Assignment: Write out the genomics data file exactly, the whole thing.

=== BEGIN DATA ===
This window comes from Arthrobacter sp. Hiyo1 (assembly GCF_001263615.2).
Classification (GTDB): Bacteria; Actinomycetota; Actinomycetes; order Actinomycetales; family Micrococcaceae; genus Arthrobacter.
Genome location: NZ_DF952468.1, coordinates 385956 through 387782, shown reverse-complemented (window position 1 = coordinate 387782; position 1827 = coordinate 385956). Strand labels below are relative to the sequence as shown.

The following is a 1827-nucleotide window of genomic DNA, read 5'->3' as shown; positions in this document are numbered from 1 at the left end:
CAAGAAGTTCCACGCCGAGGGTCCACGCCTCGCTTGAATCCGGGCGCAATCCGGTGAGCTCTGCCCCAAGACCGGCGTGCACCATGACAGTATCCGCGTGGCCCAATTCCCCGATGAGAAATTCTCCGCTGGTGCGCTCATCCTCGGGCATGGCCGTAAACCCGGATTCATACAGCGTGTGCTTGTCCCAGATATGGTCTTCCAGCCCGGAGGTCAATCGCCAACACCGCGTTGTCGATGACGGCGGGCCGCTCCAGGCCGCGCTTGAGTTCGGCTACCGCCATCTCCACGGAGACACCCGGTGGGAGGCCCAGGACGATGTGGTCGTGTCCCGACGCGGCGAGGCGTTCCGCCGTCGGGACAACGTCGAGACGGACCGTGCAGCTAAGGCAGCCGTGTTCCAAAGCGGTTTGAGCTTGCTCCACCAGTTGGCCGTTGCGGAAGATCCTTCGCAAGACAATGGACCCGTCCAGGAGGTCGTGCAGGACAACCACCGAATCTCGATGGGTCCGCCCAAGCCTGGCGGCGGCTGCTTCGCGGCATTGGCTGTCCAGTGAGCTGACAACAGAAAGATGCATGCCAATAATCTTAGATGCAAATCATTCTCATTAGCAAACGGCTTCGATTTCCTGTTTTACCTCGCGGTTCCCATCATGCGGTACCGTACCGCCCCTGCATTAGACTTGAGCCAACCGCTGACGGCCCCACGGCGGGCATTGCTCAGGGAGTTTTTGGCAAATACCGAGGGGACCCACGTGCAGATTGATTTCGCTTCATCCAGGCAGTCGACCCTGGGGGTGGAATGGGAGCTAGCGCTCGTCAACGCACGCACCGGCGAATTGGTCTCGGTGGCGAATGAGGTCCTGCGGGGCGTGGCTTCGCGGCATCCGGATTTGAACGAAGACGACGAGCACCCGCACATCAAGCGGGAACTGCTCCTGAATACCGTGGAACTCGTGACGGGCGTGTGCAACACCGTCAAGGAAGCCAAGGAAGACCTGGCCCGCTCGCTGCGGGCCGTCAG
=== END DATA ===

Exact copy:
This window comes from Arthrobacter sp. Hiyo1 (assembly GCF_001263615.2).
Classification (GTDB): Bacteria; Actinomycetota; Actinomycetes; order Actinomycetales; family Micrococcaceae; genus Arthrobacter.
Genome location: NZ_DF952468.1, coordinates 385956 through 387782, shown reverse-complemented (window position 1 = coordinate 387782; position 1827 = coordinate 385956). Strand labels below are relative to the sequence as shown.

The following is a 1827-nucleotide window of genomic DNA, read 5'->3' as shown; positions in this document are numbered from 1 at the left end:
CAAGAAGTTCCACGCCGAGGGTCCACGCCTCGCTTGAATCCGGGCGCAATCCGGTGAGCTCTGCCCCAAGACCGGCGTGCACCATGACAGTATCCGCGTGGCCCAATTCCCCGATGAGAAATTCTCCGCTGGTGCGCTCATCCTCGGGCATGGCCGTAAACCCGGATTCATACAGCGTGTGCTTGTCCCAGATATGGTCTTCCAGCCCGGAGGTCAATCGCCAACACCGCGTTGTCGATGACGGCGGGCCGCTCCAGGCCGCGCTTGAGTTCGGCTACCGCCATCTCCACGGAGACACCCGGTGGGAGGCCCAGGACGATGTGGTCGTGTCCCGACGCGGCGAGGCGTTCCGCCGTCGGGACAACGTCGAGACGGACCGTGCAGCTAAGGCAGCCGTGTTCCAAAGCGGTTTGAGCTTGCTCCACCAGTTGGCCGTTGCGGAAGATCCTTCGCAAGACAATGGACCCGTCCAGGAGGTCGTGCAGGACAACCACCGAATCTCGATGGGTCCGCCCAAGCCTGGCGGCGGCTGCTTCGCGGCATTGGCTGTCCAGTGAGCTGACAACAGAAAGATGCATGCCAATAATCTTAGATGCAAATCATTCTCATTAGCAAACGGCTTCGATTTCCTGTTTTACCTCGCGGTTCCCATCATGCGGTACCGTACCGCCCCTGCATTAGACTTGAGCCAACCGCTGACGGCCCCACGGCGGGCATTGCTCAGGGAGTTTTTGGCAAATACCGAGGGGACCCACGTGCAGATTGATTTCGCTTCATCCAGGCAGTCGACCCTGGGGGTGGAATGGGAGCTAGCGCTCGTCAACGCACGCACCGGCGAATTGGTCTCGGTGGCGAATGAGGTCCTGCGGGGCGTGGCTTCGCGGCATCCGGATTTGAACGAAGACGACGAGCACCCGCACATCAAGCGGGAACTGCTCCTGAATACCGTGGAACTCGTGACGGGCGTGTGCAACACCGTCAAGGAAGCCAAGGAAGACCTGGCCCGCTCGCTGCGGGCCGTCAG